RPA software is often triggered by the number of executions or transactions it performs. In other words, how often you ask it to ‘run’, every few minutes, every hour, every day, or every week. It will then run irrespective of whether it needs to. For example, RPA is used to transport data from System A to System B. The data may be incomplete, incorrect, or mid-process.
The RPA estate has a limited capacity, determined by purchased licences and available bot executers. Running a bot like this not only uses up a licence, but it also prevents another bot – which may have a higher priority and/or have all clean data and/or deliver bigger benefit – from running at that time.
CORTEX can be used to improve the efficiency and effectiveness of the bot environment, by ensuring bots are more likely to be executed successfully first-time round. CORTEX can also manage jeopardy, so that if the bot doesn’t start/complete within a certain timeframe, CORTEX can re-prioritise it, or can escalate for manual intervention.
Process Automation can further enhance RPA by enabling complex decision-based end-to-end processes and coordinating less context-aware task Automations into a sequence that delivers value. This results in a higher capability, return on investment, and advanced Automation.
AI and Automation
AI is a massive area which covers a vast spectrum of technologies and capabilities. We acknowledge and understand that there is a huge demand for AI across businesses. However, this is often in advance of the reality curve for what can be achieved. Aspects of AI are currently being applied successfully in silos, and we expect this to continue.
It’s important to understand that in many cases, you can only use AI if you have proper foundational Automation in place. This is because you need exceptionally coherent and accurate data sets to be able to apply analytical AI successfully.
As a wide-ranging topic, classed by many as a ‘future trend’ this is something we intend to cover in more detail in our Expert’s Automation Guide.
What Can CORTEX Offer?
CORTEX can help a client with RPA installed by orchestrating end-to-end processes and managing the activities that happen before and after the RPA is invoked. It can collect and validate data, make decisions on when to invoke the RPA bot, pass data to the bot, monitor its progress, and collect the data after completion for downstream decision making. Our process can also monitor the bot for failure and take appropriate action.
CORTEX prioritises RPA to make sure it is invoked correctly. The ability to sequence bots and activities according to the precursors and successes is an intelligent capability that is essential in a CSP when data errors can be catastrophic. For example, billing errors have implications on revenue assurance, customer satisfaction, contact centre workloads and reputational damage. Each of these will have further downstream impacts for you.
Process Automation is necessary, and RPA is part of the answer, just not all of it. Use RPA as part of a wider Process Automation strategy so it is complemented by advanced Automation capabilities.
Where to Change Gear?
Ultimately, the decision to move up the Automation hierarchy depends on the specific needs and goals of your organisation. This is typically when you need to automate and orchestrate more complex decision-based, end-to-end processes; usually involving coordinating less context-aware task Automations into a sequence that delivers value from end-to-end.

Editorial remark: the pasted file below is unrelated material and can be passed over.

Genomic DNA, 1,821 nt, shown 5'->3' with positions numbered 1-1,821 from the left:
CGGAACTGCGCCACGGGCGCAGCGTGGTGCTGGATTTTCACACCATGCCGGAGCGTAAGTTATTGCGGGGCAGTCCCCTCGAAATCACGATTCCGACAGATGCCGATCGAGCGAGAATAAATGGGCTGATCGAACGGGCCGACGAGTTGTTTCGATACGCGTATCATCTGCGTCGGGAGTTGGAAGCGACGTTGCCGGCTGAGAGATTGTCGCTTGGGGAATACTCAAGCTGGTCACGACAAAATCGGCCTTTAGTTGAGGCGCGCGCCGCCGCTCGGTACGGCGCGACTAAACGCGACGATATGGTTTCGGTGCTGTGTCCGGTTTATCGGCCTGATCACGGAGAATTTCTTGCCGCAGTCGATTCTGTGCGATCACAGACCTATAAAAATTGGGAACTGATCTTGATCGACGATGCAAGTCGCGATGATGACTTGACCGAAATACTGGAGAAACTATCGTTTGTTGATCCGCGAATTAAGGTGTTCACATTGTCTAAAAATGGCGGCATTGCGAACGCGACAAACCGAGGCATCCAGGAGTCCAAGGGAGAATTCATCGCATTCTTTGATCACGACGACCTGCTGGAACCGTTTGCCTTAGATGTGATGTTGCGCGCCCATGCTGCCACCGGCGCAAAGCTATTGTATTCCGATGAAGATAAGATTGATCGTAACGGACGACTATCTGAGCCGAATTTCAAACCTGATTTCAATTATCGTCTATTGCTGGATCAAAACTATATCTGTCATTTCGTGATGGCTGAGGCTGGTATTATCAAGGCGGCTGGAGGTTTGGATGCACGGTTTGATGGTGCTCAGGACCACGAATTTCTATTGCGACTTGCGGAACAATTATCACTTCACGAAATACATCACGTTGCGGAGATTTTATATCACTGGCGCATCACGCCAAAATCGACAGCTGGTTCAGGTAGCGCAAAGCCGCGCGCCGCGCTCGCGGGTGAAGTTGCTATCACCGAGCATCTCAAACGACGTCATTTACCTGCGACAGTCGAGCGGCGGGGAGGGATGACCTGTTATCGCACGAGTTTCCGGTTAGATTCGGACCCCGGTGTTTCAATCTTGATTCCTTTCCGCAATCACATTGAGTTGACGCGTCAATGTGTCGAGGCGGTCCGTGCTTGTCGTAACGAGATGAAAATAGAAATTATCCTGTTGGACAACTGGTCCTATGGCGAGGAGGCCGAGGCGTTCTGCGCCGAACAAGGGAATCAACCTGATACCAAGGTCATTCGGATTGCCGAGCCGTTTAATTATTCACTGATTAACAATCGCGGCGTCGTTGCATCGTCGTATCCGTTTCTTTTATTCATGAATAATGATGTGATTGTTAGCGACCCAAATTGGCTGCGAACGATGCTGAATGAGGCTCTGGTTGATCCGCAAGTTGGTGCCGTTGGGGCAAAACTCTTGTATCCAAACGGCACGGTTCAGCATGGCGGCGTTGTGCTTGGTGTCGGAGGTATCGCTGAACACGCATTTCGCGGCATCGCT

Process Automation (seen in Layer 4 in the Hierarchy diagram) can help achieve this by talking directly to devices and orchestrating the entire process. Moving up the Automation hierarchy increases capability and return on investment.
You may hear that the organisation has an Automation mission such as Zero Touch Automation, or Self-Healing Networks. These are often a trigger to change gear from RPA and tactical Automations to adopt advanced Automation or Orchestration, but what are these missions?
Zero Touch Automation (ZTA)
Zero TouchAutomation refers to the end-to-end Automation of a specific part of a company’s business, such as service provisioning, service assurance, billing, shipping, and resource management. Achieving Zero Touch Automation means that processes are automated without any human involvement, except potentially in submitting the initial request. Getting to ZTA, particularly for some complex, customer-facing areas is not achieved in one step, but in phases. It is prudent to adjust whilst maintaining some human interaction. This interaction may be necessary, or simply preferred.
While Zero Touch Automation is certainly achievable today, it may not be suitable for all parts of a business. For example, would you allow machine-speed automated changes to applied to a live production network?
Self-Healing Network Automation
Like ZTA this an achievable level of Automation but not across an entire ‘Network Operator’. Careful consideration should be given to the application of a self-healing network.
Self-healing networks rely on knowing how to identify and then respond to every issue that could occur. Programmatically, this is a lot of design and build, but it clearly has material long term value to your organisation. The best use cases today are for Life-Cycle Management of inventory, Cyber-compliance of IT or Network Operations elements; areas of your operation which are large, but well-understood
It’s clear that successful automation isn’t only about technology; it’s also about people, processes and visionary leadership. Executive sponsorship, organisational readiness, stakeholder involvement, and cultural preparedness are key for any CSP to drive automation success.
The telecom industry stands at a pivotal moment where automation technologies are not just tools; they are enablers of progress, efficiency, and innovation. By understanding the nuances of each layer in the automation hierarchy, CSPs can deliver an agile and precise future for their organisation.
If you want to find out more about the challenges of Automation for CSPs, download our free eBook A Buyer’s Guide to Automation for CSPs.